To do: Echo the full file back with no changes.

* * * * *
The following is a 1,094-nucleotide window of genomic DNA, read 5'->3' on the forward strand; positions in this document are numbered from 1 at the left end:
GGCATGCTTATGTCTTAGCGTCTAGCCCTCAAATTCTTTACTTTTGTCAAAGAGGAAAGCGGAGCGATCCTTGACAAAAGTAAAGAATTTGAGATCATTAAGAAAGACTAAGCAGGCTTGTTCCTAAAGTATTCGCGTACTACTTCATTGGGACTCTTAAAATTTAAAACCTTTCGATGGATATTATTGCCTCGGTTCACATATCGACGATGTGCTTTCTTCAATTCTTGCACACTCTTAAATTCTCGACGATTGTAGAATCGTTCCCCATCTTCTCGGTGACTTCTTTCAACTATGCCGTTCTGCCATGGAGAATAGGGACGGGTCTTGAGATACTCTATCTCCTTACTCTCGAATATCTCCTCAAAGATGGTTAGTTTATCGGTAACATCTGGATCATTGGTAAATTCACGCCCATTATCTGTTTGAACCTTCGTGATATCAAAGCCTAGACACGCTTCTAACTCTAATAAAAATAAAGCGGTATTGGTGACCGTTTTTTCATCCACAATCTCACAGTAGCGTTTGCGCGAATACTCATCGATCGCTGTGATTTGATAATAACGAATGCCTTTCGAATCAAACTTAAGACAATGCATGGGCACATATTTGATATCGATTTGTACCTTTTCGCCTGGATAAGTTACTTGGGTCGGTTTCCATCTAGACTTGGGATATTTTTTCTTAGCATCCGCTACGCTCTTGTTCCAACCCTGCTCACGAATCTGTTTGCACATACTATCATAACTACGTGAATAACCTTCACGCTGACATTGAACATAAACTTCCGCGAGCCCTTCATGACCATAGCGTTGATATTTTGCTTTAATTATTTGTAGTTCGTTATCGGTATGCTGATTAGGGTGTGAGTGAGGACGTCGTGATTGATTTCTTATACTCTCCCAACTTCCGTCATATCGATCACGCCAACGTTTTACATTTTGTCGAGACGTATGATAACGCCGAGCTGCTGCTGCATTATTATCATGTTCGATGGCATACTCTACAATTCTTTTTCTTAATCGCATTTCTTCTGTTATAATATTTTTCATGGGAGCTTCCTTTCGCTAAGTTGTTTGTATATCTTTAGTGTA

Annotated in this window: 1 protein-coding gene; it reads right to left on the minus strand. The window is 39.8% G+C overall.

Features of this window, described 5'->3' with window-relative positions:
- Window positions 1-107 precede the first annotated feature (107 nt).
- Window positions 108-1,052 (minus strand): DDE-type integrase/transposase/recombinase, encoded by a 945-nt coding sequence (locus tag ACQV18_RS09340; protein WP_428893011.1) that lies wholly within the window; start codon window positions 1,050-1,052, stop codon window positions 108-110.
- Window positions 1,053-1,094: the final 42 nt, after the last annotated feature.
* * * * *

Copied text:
The following is a 1,094-nucleotide window of genomic DNA, read 5'->3' on the forward strand; positions in this document are numbered from 1 at the left end:
GGCATGCTTATGTCTTAGCGTCTAGCCCTCAAATTCTTTACTTTTGTCAAAGAGGAAAGCGGAGCGATCCTTGACAAAAGTAAAGAATTTGAGATCATTAAGAAAGACTAAGCAGGCTTGTTCCTAAAGTATTCGCGTACTACTTCATTGGGACTCTTAAAATTTAAAACCTTTCGATGGATATTATTGCCTCGGTTCACATATCGACGATGTGCTTTCTTCAATTCTTGCACACTCTTAAATTCTCGACGATTGTAGAATCGTTCCCCATCTTCTCGGTGACTTCTTTCAACTATGCCGTTCTGCCATGGAGAATAGGGACGGGTCTTGAGATACTCTATCTCCTTACTCTCGAATATCTCCTCAAAGATGGTTAGTTTATCGGTAACATCTGGATCATTGGTAAATTCACGCCCATTATCTGTTTGAACCTTCGTGATATCAAAGCCTAGACACGCTTCTAACTCTAATAAAAATAAAGCGGTATTGGTGACCGTTTTTTCATCCACAATCTCACAGTAGCGTTTGCGCGAATACTCATCGATCGCTGTGATTTGATAATAACGAATGCCTTTCGAATCAAACTTAAGACAATGCATGGGCACATATTTGATATCGATTTGTACCTTTTCGCCTGGATAAGTTACTTGGGTCGGTTTCCATCTAGACTTGGGATATTTTTTCTTAGCATCCGCTACGCTCTTGTTCCAACCCTGCTCACGAATCTGTTTGCACATACTATCATAACTACGTGAATAACCTTCACGCTGACATTGAACATAAACTTCCGCGAGCCCTTCATGACCATAGCGTTGATATTTTGCTTTAATTATTTGTAGTTCGTTATCGGTATGCTGATTAGGGTGTGAGTGAGGACGTCGTGATTGATTTCTTATACTCTCCCAACTTCCGTCATATCGATCACGCCAACGTTTTACATTTTGTCGAGACGTATGATAACGCCGAGCTGCTGCTGCATTATTATCATGTTCGATGGCATACTCTACAATTCTTTTTCTTAATCGCATTTCTTCTGTTATAATATTTTTCATGGGAGCTTCCTTTCGCTAAGTTGTTTGTATATCTTTAGTGTA

Annotated in this window: 1 protein-coding gene; it reads right to left on the minus strand. The window is 39.8% G+C overall.

Features of this window, described 5'->3' with window-relative positions:
- Window positions 1-107 precede the first annotated feature (107 nt).
- Window positions 108-1,052 (minus strand): DDE-type integrase/transposase/recombinase, encoded by a 945-nt coding sequence (locus tag ACQV18_RS09340; protein WP_428893011.1) that lies wholly within the window; start codon window positions 1,050-1,052, stop codon window positions 108-110.
- Window positions 1,053-1,094: the final 42 nt, after the last annotated feature.